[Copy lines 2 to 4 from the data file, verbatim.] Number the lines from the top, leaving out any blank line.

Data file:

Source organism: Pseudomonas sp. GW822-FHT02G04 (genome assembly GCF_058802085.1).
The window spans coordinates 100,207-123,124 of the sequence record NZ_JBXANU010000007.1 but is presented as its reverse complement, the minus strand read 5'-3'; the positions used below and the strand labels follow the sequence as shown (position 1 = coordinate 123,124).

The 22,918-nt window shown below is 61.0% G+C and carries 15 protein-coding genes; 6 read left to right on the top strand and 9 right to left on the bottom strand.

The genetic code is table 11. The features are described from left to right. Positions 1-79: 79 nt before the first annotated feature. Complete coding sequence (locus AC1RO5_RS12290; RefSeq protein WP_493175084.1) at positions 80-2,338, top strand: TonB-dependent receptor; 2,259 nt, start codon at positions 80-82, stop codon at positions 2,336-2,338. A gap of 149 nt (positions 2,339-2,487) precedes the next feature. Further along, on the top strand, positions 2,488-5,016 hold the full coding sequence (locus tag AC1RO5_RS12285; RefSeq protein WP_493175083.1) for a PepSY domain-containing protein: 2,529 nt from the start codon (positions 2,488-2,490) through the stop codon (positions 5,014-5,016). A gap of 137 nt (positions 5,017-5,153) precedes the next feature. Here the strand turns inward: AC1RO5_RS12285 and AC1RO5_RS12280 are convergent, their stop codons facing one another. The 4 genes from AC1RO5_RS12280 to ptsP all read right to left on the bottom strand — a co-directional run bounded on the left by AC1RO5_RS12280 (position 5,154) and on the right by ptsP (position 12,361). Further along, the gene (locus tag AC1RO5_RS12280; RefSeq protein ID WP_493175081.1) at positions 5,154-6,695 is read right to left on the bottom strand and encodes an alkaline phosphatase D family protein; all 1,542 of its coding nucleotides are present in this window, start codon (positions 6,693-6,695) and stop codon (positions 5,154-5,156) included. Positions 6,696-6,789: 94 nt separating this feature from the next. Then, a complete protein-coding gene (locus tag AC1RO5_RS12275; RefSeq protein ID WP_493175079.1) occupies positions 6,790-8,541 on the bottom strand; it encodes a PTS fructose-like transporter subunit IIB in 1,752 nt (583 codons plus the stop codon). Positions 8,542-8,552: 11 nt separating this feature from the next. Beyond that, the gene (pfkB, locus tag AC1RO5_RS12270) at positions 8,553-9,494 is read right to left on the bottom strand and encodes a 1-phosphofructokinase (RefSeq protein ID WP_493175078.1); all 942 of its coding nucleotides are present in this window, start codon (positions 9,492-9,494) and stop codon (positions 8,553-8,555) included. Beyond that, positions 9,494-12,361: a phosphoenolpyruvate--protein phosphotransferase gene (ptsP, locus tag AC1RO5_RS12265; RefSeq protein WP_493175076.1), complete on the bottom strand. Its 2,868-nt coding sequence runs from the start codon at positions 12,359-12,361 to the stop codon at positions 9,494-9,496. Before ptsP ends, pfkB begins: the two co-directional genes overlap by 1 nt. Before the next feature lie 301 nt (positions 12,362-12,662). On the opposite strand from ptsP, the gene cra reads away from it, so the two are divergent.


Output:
The window spans coordinates 100,207-123,124 of the sequence record NZ_JBXANU010000007.1 but is presented as its reverse complement, the minus strand read 5'-3'; the positions used below and the strand labels follow the sequence as shown (position 1 = coordinate 123,124).

The 22,918-nt window shown below is 61.0% G+C and carries 15 protein-coding genes; 6 read left to right on the top strand and 9 right to left on the bottom strand.

The genetic code is table 11. The features are described from left to right. Positions 1-79: 79 nt before the first annotated feature. Complete coding sequence (locus AC1RO5_RS12290; RefSeq protein WP_493175084.1) at positions 80-2,338, top strand: TonB-dependent receptor; 2,259 nt, start codon at positions 80-82, stop codon at positions 2,336-2,338. A gap of 149 nt (positions 2,339-2,487) precedes the next feature. Further along, on the top strand, positions 2,488-5,016 hold the full coding sequence (locus tag AC1RO5_RS12285; RefSeq protein WP_493175083.1) for a PepSY domain-containing protein: 2,529 nt from the start codon (positions 2,488-2,490) through the stop codon (positions 5,014-5,016). A gap of 137 nt (positions 5,017-5,153) precedes the next feature. Here the strand turns inward: AC1RO5_RS12285 and AC1RO5_RS12280 are convergent, their stop codons facing one another. The 4 genes from AC1RO5_RS12280 to ptsP all read right to left on the bottom strand — a co-directional run bounded on the left by AC1RO5_RS12280 (position 5,154) and on the right by ptsP (position 12,361). Further along, the gene (locus tag AC1RO5_RS12280; RefSeq protein ID WP_493175081.1) at positions 5,154-6,695 is read right to left on the bottom strand and encodes an alkaline phosphatase D family protein; all 1,542 of its coding nucleotides are present in this window, start codon (positions 6,693-6,695) and stop codon (positions 5,154-5,156) included. Positions 6,696-6,789: 94 nt separating this feature from the next. Then, a complete protein-coding gene (locus tag AC1RO5_RS12275; RefSeq protein ID WP_493175079.1) occupies positions 6,790-8,541 on the bottom strand; it encodes a PTS fructose-like transporter subunit IIB in 1,752 nt (583 codons plus the stop codon). Positions 8,542-8,552: 11 nt separating this feature from the next. Beyond that, the gene (pfkB, locus tag AC1RO5_RS12270) at positions 8,553-9,494 is read right to left on the bottom strand and encodes a 1-phosphofructokinase (RefSeq protein ID WP_493175078.1); all 942 of its coding nucleotides are present in this window, start codon (positions 9,492-9,494) and stop codon (positions 8,553-8,555) included. Beyond that, positions 9,494-12,361: a phosphoenolpyruvate--protein phosphotransferase gene (ptsP, locus tag AC1RO5_RS12265; RefSeq protein WP_493175076.1), complete on the bottom strand. Its 2,868-nt coding sequence runs from the start codon at positions 12,359-12,361 to the stop codon at positions 9,494-9,496. Before ptsP ends, pfkB begins: the two co-directional genes overlap by 1 nt. Before the next feature lie 301 nt (positions 12,362-12,662). On the opposite strand from ptsP, the gene cra reads away from it, so the two are divergent.